Diego Luna effortlessly takes center stage as Cassian Andor. We learn a lot about his no-nonsense attitude in Episode 1’s Goodfellas’-infused bar brawl in which he utters no words, but ultimately says all that later with a vulnerability in his eye and the pull of a trigger. is what he needs. Luna is an intuitive operator who combines a legitimate sense of paranoia with the resourcefulness of a survivor.
Each character behaves like a fully formed human, as opposed to a spoken plot device that exists only to charm a MacGuffin. Bix, portrayed by Adria Arjona, is a perfect example of this – providing warmth whenever on screen and a genuine sense of a long personal history between her and Andor within moments of meeting her. Then there are stalwarts like Stellan Skarsgard and Fiona Shaw, whose pride only elevates any scene, and adds to the spirit of Endor as a premium product.
And as far as Endor’s antagonist is concerned, being presented with a relatively new threat is welcome. There’s no doubt that Vader is one of the most iconic villains of all time, but the extreme exposure has led us to see almost everything he has to offer and, in turn, made him a less intimidating presence. On the other hand, Endor’s enemy is draped in oppressive government uniforms and is much more intimidating as a result. Acting as an avatar for that evil, Kyle Soler stars as Deputy Inspector Karn, who is accused of leading Endor’s hunt. He’s suitably ghoulish, bringing with it an air of fear whenever one of his sly smiles pops up on screen — however, it’s cold exterior masking complexity.
Episode 1 does a great job of laying the tonal basis for the series, reintroducing us to Cassian and setting up his allies as we continually learn who can be trusted. The small industrial town we spend much of the early episodes in effectively functions as a galaxy in a microcosm—one where anyone can be your enemy at the height of Imperial-inspired turmoil. . There’s a real feeling that we’re actually spending time with the people we live in this world from day to day, and not just the select few whom we often follow the stories of.
Without spoiling anything significant, Episode 2 gives us an insight into each character’s background and motivations, while not necessarily pushing the plot much more substantial than it did before 3 and 4. This is where things kick into next gear as the stakes get high, danger awaits behind every door, and alliances are formed and broken. Episode 3 is a thrilling standout, featuring a clanging, street-level metallic ode to The Lord of the Rings’ Beacon of Gondor, which begins a siege-like guerilla action.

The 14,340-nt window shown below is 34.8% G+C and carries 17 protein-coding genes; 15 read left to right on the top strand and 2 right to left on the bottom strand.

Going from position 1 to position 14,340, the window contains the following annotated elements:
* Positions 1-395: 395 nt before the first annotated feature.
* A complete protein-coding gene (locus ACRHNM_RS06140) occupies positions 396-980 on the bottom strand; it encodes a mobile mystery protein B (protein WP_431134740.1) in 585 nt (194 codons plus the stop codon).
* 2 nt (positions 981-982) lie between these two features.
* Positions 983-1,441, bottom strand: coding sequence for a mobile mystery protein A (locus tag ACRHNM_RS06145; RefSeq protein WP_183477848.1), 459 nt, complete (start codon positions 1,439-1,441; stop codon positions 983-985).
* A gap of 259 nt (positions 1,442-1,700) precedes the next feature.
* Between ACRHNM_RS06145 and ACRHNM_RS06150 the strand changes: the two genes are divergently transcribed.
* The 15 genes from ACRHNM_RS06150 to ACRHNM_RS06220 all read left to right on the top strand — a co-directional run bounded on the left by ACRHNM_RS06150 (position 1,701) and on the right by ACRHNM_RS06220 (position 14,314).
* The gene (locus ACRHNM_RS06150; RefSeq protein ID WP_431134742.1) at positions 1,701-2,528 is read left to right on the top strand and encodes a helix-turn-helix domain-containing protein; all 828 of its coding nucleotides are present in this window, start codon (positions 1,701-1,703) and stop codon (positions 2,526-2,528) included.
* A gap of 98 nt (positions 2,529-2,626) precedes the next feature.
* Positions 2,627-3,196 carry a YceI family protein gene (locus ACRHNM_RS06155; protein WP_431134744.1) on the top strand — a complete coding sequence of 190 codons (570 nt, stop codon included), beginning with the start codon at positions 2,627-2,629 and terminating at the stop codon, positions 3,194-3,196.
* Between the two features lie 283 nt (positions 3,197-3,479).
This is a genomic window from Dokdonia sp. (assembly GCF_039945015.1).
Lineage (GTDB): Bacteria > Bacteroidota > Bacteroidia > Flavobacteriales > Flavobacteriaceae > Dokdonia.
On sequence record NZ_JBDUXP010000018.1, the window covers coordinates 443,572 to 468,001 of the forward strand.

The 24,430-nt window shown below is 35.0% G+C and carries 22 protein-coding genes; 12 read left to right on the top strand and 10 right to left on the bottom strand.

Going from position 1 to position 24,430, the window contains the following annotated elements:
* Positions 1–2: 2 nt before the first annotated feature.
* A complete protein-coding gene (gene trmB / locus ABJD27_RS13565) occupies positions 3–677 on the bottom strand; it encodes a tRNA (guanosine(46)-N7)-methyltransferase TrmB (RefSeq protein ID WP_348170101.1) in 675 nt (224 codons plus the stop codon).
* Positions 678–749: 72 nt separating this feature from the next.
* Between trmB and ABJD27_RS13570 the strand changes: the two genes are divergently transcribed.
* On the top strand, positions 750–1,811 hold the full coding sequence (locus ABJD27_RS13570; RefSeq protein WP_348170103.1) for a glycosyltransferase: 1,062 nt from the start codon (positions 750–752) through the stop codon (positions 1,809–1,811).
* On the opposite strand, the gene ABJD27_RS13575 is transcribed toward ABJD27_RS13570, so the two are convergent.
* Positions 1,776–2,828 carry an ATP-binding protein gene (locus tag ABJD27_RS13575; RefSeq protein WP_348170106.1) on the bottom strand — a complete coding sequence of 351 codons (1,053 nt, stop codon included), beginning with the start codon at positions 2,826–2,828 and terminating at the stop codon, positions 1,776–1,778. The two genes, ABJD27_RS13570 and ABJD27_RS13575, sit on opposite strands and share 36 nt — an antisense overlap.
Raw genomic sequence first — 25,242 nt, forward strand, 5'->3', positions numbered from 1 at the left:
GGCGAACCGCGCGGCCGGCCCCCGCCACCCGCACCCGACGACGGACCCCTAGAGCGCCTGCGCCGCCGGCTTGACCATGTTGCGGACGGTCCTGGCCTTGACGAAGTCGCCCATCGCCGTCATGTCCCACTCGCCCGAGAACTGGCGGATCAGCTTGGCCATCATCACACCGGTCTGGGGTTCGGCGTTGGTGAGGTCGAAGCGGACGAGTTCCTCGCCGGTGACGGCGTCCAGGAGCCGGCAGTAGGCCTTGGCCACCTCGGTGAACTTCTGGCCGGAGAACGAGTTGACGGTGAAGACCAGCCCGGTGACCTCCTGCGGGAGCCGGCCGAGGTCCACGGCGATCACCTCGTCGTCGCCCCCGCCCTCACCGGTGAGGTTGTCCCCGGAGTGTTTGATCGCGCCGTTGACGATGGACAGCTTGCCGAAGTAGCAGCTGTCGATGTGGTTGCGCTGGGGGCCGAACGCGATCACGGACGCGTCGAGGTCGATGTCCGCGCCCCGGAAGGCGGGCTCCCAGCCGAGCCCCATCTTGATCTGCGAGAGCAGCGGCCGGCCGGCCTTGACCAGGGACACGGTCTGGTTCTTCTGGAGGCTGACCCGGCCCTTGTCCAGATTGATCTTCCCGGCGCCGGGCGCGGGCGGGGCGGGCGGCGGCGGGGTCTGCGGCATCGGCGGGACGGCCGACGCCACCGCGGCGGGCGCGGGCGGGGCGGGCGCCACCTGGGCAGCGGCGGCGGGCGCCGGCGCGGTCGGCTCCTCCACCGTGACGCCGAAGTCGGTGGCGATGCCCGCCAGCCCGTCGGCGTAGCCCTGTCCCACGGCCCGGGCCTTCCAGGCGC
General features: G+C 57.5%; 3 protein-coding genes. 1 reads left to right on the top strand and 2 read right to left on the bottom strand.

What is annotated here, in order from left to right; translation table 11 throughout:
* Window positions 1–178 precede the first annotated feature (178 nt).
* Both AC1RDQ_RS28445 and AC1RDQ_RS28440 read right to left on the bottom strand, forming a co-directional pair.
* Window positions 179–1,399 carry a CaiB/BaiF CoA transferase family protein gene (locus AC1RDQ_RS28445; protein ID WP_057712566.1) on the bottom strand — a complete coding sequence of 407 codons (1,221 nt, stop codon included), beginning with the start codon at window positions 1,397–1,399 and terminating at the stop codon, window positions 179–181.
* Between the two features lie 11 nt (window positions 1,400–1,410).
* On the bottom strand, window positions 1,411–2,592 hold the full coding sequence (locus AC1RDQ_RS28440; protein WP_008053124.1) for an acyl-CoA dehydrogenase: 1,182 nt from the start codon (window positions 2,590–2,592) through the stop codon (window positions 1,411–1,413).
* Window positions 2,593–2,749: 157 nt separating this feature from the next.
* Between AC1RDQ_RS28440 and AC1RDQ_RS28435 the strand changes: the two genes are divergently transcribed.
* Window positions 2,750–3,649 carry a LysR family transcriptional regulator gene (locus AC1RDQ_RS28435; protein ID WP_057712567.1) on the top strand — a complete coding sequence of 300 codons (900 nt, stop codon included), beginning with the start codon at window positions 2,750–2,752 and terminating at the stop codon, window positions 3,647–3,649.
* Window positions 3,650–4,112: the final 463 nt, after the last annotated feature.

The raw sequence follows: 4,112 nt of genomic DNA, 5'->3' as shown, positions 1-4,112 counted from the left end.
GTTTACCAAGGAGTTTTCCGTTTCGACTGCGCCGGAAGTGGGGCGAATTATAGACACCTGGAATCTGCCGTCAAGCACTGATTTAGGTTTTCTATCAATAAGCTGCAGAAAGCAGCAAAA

However, the show falls a little flat in some semi-frequent flashback scenes from Endor’s childhood. These are essential to the plot and helpful in gaining a full understanding of their past and future motives, but admittedly are never too compelling when we’re with the main cast. Having said that, they eventually pay off towards the end of Episode 3, which is quiet, yet powerfully emotional thanks to some smart cross-cutting.
The overall pacing of the first four episodes might prove a bit sluggish for some, but I really enjoyed it, given the constantly refreshingly revealing plot comparisons to Disney’s recent MCU and Star Wars output. It isn’t afraid to slow down and engage in the environment it often creates successfully. Again, it felt deliberate and maturely constructed, rather than a string of fast-moving guts between fight scenes.
The quality of Disney+ Star Wars shows may well fluctuate, but the music is something they’ve consistently excelled at — whether it’s the compelling percussion of Ludwig Göransson’s Mandalorian score or the classics in Obi-Wan Kenobi. But a great twist from Natalie Holt. This time it’s Nicolas Brittel adding another slathering of class, and with harsh strings, crashing cymbals, and hostile, textured chimes, creating nothing immediately recognizable as his succession theme during the first four episodes. Makes its mark and drones — fitting in perfectly to Endor’s bubbling paranoia and only adding to Gilroy’s compelling vision.